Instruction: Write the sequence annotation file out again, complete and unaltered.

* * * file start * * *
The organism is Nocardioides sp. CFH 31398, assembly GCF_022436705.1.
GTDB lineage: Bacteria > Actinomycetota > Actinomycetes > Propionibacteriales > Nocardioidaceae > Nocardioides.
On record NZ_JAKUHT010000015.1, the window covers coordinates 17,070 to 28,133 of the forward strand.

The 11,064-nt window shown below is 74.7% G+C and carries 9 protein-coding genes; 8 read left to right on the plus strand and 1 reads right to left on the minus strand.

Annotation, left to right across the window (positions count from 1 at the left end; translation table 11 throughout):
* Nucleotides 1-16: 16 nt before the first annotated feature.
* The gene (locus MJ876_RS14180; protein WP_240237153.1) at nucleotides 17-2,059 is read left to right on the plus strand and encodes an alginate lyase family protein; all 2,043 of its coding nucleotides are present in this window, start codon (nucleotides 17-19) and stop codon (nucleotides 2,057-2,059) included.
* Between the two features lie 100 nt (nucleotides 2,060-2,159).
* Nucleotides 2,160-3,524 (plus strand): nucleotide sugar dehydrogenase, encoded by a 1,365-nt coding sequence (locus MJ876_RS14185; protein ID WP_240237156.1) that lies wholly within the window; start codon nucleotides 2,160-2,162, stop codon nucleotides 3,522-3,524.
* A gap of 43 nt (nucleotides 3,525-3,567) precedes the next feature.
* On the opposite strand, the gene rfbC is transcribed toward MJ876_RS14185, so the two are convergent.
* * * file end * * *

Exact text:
The organism is Nocardioides sp. CFH 31398, assembly GCF_022436705.1.
GTDB lineage: Bacteria > Actinomycetota > Actinomycetes > Propionibacteriales > Nocardioidaceae > Nocardioides.
On record NZ_JAKUHT010000015.1, the window covers coordinates 17,070 to 28,133 of the forward strand.

The 11,064-nt window shown below is 74.7% G+C and carries 9 protein-coding genes; 8 read left to right on the plus strand and 1 reads right to left on the minus strand.

Annotation, left to right across the window (positions count from 1 at the left end; translation table 11 throughout):
* Nucleotides 1-16: 16 nt before the first annotated feature.
* The gene (locus MJ876_RS14180; protein WP_240237153.1) at nucleotides 17-2,059 is read left to right on the plus strand and encodes an alginate lyase family protein; all 2,043 of its coding nucleotides are present in this window, start codon (nucleotides 17-19) and stop codon (nucleotides 2,057-2,059) included.
* Between the two features lie 100 nt (nucleotides 2,060-2,159).
* Nucleotides 2,160-3,524 (plus strand): nucleotide sugar dehydrogenase, encoded by a 1,365-nt coding sequence (locus MJ876_RS14185; protein ID WP_240237156.1) that lies wholly within the window; start codon nucleotides 2,160-2,162, stop codon nucleotides 3,522-3,524.
* A gap of 43 nt (nucleotides 3,525-3,567) precedes the next feature.
* On the opposite strand, the gene rfbC is transcribed toward MJ876_RS14185, so the two are convergent.